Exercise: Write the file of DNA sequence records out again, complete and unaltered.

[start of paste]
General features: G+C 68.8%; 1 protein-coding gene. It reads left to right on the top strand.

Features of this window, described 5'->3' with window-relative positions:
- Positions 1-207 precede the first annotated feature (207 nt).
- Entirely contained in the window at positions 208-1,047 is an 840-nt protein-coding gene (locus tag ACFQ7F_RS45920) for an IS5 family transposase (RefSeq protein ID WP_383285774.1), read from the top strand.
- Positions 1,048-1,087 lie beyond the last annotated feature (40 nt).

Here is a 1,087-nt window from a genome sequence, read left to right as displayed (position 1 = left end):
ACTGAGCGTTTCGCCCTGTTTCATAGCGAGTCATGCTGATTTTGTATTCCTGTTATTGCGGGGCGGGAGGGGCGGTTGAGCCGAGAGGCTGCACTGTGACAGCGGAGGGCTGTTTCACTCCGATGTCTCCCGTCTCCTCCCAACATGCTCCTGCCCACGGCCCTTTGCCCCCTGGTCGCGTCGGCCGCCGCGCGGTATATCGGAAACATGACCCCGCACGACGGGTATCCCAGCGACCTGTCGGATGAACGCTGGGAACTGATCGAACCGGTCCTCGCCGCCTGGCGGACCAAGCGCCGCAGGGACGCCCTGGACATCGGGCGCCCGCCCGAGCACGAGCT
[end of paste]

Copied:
General features: G+C 68.8%; 1 protein-coding gene. It reads left to right on the top strand.

Features of this window, described 5'->3' with window-relative positions:
- Positions 1-207 precede the first annotated feature (207 nt).
- Entirely contained in the window at positions 208-1,047 is an 840-nt protein-coding gene (locus tag ACFQ7F_RS45920) for an IS5 family transposase (RefSeq protein ID WP_383285774.1), read from the top strand.
- Positions 1,048-1,087 lie beyond the last annotated feature (40 nt).

Here is a 1,087-nt window from a genome sequence, read left to right as displayed (position 1 = left end):
ACTGAGCGTTTCGCCCTGTTTCATAGCGAGTCATGCTGATTTTGTATTCCTGTTATTGCGGGGCGGGAGGGGCGGTTGAGCCGAGAGGCTGCACTGTGACAGCGGAGGGCTGTTTCACTCCGATGTCTCCCGTCTCCTCCCAACATGCTCCTGCCCACGGCCCTTTGCCCCCTGGTCGCGTCGGCCGCCGCGCGGTATATCGGAAACATGACCCCGCACGACGGGTATCCCAGCGACCTGTCGGATGAACGCTGGGAACTGATCGAACCGGTCCTCGCCGCCTGGCGGACCAAGCGCCGCAGGGACGCCCTGGACATCGGGCGCCCGCCCGAGCACGAGCT